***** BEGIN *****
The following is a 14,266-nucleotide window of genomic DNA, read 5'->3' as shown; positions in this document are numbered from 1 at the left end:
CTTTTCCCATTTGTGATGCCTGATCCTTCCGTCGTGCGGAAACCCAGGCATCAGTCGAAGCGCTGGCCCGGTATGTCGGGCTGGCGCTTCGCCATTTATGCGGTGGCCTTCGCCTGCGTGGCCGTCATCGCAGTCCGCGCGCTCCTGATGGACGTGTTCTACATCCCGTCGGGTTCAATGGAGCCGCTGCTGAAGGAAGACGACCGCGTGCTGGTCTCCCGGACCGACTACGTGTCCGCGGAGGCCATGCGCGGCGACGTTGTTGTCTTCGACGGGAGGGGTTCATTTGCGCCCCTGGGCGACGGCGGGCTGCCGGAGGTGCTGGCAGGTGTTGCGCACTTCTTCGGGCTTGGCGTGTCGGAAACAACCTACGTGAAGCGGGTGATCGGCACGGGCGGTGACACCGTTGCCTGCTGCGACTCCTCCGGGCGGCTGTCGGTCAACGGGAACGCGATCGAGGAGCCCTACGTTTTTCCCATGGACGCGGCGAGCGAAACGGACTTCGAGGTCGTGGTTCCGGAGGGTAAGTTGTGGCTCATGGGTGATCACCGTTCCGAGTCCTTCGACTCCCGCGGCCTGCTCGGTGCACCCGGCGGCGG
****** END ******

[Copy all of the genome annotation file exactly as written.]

The following is a 14,266-nucleotide window of genomic DNA, read 5'->3' as shown; positions in this document are numbered from 1 at the left end:
CTTTTCCCATTTGTGATGCCTGATCCTTCCGTCGTGCGGAAACCCAGGCATCAGTCGAAGCGCTGGCCCGGTATGTCGGGCTGGCGCTTCGCCATTTATGCGGTGGCCTTCGCCTGCGTGGCCGTCATCGCAGTCCGCGCGCTCCTGATGGACGTGTTCTACATCCCGTCGGGTTCAATGGAGCCGCTGCTGAAGGAAGACGACCGCGTGCTGGTCTCCCGGACCGACTACGTGTCCGCGGAGGCCATGCGCGGCGACGTTGTTGTCTTCGACGGGAGGGGTTCATTTGCGCCCCTGGGCGACGGCGGGCTGCCGGAGGTGCTGGCAGGTGTTGCGCACTTCTTCGGGCTTGGCGTGTCGGAAACAACCTACGTGAAGCGGGTGATCGGCACGGGCGGTGACACCGTTGCCTGCTGCGACTCCTCCGGGCGGCTGTCGGTCAACGGGAACGCGATCGAGGAGCCCTACGTTTTTCCCATGGACGCGGCGAGCGAAACGGACTTCGAGGTCGTGGTTCCGGAGGGTAAGTTGTGGCTCATGGGTGATCACCGTTCCGAGTCCTTCGACTCCCGCGGCCTGCTCGGTGCACCCGGCGGCGG